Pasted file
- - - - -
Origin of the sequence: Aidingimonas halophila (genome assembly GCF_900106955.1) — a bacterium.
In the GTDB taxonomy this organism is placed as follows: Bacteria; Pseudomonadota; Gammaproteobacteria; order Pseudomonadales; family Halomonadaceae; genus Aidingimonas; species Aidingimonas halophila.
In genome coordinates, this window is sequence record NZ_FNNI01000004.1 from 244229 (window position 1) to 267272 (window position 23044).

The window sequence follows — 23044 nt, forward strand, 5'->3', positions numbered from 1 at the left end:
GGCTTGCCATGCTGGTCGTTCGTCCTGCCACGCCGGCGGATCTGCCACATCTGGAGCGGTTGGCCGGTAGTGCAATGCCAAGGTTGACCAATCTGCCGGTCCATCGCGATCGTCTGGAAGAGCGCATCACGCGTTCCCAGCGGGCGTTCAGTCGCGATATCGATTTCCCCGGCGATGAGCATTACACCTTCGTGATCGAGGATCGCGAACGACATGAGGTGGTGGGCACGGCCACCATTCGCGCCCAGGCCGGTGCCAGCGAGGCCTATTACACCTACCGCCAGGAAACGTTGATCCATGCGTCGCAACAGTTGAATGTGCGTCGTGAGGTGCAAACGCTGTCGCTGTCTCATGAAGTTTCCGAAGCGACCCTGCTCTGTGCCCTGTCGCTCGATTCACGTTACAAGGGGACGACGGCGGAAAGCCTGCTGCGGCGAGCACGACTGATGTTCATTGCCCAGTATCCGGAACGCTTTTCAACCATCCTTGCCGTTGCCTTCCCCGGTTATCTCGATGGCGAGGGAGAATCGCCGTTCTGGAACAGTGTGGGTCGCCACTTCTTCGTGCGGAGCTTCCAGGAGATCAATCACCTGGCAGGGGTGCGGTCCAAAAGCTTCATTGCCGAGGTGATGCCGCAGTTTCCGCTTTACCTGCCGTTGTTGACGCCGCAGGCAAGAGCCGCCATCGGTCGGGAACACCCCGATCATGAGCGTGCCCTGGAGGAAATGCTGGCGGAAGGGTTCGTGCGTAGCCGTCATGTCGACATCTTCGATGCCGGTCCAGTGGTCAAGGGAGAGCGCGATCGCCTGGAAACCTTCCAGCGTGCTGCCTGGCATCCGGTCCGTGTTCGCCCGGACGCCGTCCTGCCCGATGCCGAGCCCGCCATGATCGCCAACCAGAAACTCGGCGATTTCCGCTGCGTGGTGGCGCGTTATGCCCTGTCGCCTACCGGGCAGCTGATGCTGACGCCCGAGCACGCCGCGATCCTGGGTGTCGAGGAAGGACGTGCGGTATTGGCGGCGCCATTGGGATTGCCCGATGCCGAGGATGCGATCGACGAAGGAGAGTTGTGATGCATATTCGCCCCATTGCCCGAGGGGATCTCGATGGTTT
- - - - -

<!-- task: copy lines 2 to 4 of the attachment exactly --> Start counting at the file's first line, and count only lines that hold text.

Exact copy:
In the GTDB taxonomy this organism is placed as follows: Bacteria; Pseudomonadota; Gammaproteobacteria; order Pseudomonadales; family Halomonadaceae; genus Aidingimonas; species Aidingimonas halophila.
In genome coordinates, this window is sequence record NZ_FNNI01000004.1 from 244229 (window position 1) to 267272 (window position 23044).

The window sequence follows — 23044 nt, forward strand, 5'->3', positions numbered from 1 at the left end: